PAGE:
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Soccer owns sports nationalism. There are world championships and continental championships in all kinds of sports, but when it comes to countries playing against each other, soccer's tournament is more spectacular than all the others put together. Hey, win the World Cup, baby, you're ticker tape on Broadway.

Marking the first time any women's team has been celebrated in New York's famed Canyon of Heroes, thousands of fans turned out Friday for a parade honoring the U.S. women's soccer team's record third World Cup title.

The ticker-tape parade comes on the heels of another U.S. achievement: a return to the No. 1 spot in FIFA's rankings that were released this morning.

The U.S. women's national team is basking in the glow of the new FIFA World Cup trophy they claimed with an emphatic 5-2 win over Japan on Sunday. Led by Carli Lloyd's three first-half goals, the win touched off celebrations and drew a huge TV audience, according to Fox.

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For the U.S. women's soccer team, three is the magic number. In Vancouver last night, the team won their third soccer World Cup, thanks to three spectacular goals by the U.S. captain. NPR's Shereen Marisol Meraji has the story.

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And next, to the streets of Vancouver. Throngs of American soccer fans brought traffic to a crawl there yesterday. They were celebrating a Women's World Cup championship.

UNIDENTIFIED GROUP: USA, USA, USA.

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The U.S. team won the Women's World Cup soccer final 5-2 in a game that brought U.S. fans to their feet, reduced polished sportswriters to all-caps expressions of awe and rewrote FIFA records — and that was just in the first half.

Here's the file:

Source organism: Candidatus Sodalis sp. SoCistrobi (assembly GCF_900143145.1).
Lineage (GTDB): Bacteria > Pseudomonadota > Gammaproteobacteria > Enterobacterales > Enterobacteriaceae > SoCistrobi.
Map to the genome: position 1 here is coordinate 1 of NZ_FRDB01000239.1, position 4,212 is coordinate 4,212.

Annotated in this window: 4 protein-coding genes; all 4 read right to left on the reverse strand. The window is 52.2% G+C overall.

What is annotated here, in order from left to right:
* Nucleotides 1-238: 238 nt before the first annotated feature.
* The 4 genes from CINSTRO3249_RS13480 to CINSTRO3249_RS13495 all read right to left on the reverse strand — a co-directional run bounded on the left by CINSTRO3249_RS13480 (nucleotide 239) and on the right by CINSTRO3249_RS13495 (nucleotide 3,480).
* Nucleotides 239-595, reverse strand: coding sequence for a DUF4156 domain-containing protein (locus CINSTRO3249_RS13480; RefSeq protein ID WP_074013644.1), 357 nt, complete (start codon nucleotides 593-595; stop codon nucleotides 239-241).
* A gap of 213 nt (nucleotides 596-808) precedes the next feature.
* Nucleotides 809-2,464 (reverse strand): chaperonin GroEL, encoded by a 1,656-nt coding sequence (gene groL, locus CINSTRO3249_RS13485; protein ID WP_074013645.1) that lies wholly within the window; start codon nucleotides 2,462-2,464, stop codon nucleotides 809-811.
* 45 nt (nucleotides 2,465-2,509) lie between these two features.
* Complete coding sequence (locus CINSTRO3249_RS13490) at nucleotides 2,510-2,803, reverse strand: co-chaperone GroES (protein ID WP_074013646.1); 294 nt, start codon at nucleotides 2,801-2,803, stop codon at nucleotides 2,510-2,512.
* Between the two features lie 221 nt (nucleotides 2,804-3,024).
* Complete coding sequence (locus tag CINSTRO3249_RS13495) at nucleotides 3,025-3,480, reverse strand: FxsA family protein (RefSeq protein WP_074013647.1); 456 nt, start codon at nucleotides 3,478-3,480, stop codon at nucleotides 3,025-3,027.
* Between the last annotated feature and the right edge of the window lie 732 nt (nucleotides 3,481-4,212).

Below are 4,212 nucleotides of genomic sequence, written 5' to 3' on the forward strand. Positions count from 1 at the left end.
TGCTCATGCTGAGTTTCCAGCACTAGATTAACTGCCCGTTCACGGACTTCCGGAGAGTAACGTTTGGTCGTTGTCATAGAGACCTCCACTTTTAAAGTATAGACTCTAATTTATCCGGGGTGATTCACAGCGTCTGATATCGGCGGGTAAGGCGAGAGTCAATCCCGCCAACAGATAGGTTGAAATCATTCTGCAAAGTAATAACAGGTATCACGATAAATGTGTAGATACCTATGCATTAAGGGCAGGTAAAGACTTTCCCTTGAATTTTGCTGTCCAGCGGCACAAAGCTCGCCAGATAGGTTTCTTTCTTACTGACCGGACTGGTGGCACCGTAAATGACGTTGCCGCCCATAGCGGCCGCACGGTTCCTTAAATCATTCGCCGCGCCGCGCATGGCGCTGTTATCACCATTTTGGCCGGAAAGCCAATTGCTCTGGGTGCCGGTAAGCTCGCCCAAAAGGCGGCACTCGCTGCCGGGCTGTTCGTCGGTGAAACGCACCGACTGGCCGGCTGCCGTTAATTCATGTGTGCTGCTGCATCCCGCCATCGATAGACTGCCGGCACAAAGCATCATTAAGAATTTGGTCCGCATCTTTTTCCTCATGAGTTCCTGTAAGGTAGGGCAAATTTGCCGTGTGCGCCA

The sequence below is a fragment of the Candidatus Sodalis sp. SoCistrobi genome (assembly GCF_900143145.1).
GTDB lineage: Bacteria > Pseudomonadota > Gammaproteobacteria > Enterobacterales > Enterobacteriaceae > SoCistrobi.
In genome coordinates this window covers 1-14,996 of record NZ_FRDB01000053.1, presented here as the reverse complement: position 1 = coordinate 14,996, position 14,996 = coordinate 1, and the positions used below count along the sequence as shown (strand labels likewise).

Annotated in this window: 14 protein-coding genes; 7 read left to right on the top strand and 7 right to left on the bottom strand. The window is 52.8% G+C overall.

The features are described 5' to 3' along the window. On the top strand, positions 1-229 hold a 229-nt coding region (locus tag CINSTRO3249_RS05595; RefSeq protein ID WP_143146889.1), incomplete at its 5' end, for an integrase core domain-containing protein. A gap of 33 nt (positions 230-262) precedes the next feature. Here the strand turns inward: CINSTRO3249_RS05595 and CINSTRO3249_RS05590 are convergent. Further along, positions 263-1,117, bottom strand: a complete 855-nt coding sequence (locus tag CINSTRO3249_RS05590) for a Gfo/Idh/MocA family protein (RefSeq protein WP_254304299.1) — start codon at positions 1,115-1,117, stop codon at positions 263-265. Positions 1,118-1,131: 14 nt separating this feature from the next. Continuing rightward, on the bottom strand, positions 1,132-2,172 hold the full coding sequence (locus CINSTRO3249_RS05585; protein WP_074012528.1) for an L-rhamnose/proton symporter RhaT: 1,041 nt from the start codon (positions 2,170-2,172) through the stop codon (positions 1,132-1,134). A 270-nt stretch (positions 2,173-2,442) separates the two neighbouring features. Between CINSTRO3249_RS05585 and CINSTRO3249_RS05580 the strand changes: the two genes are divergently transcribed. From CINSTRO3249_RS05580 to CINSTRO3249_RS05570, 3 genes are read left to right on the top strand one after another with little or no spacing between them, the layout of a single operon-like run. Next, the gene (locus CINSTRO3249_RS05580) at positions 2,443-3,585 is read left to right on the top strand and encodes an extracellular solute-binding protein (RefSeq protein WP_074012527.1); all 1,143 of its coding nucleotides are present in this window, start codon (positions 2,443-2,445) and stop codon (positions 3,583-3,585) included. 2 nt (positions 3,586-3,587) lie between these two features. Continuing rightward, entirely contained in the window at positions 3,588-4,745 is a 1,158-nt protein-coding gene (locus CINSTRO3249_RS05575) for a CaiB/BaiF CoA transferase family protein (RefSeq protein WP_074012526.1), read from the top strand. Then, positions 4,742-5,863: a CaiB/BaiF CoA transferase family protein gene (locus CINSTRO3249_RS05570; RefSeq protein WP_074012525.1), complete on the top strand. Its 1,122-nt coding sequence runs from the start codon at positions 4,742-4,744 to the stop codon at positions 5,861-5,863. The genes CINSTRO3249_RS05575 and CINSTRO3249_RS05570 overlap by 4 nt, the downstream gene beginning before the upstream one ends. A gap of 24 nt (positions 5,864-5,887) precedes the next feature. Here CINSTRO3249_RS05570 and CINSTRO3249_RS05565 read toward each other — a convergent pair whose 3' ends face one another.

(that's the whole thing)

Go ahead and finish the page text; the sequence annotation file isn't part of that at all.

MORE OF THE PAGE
The game began in spectacular fashion: In the first five minutes, captain Carli Lloyd scored two swift goals — the fastest two goals in FIFA history, according to the FIFA Women's World Cup Twitter account.

Just a few minutes later, Lauren Holiday brought the score up to 3-0.

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Sunday's World Cup Is U.S. Women's Chance For Payback

Jul 5, 2015

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The Chicago Blackhawks have traded forward Brandon Saad to the Columbus Blue Jackets in a seven-player deal. 

Many people took notice when a Sports Illustrated analyst dismissed women's sports as "not worth watching" earlier this week. Unfortunately for SI's Andy Benoit, two of those who noticed were Amy Poehler and Seth Meyers.

Ah, it's summer, and sport is of a sweeter sort now — don't you think? For instance, of all the jobs in sport, I think maybe the best is retrieving foul balls. The boys and girls in that job get to wear uniforms and gloves, but mostly they just sit and occasionally gather up a foul ball, then give it away to some happy fan. Isn't that a neat job?

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And it's time for sports.

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Updated at 12:15 p.m. ET On June 17: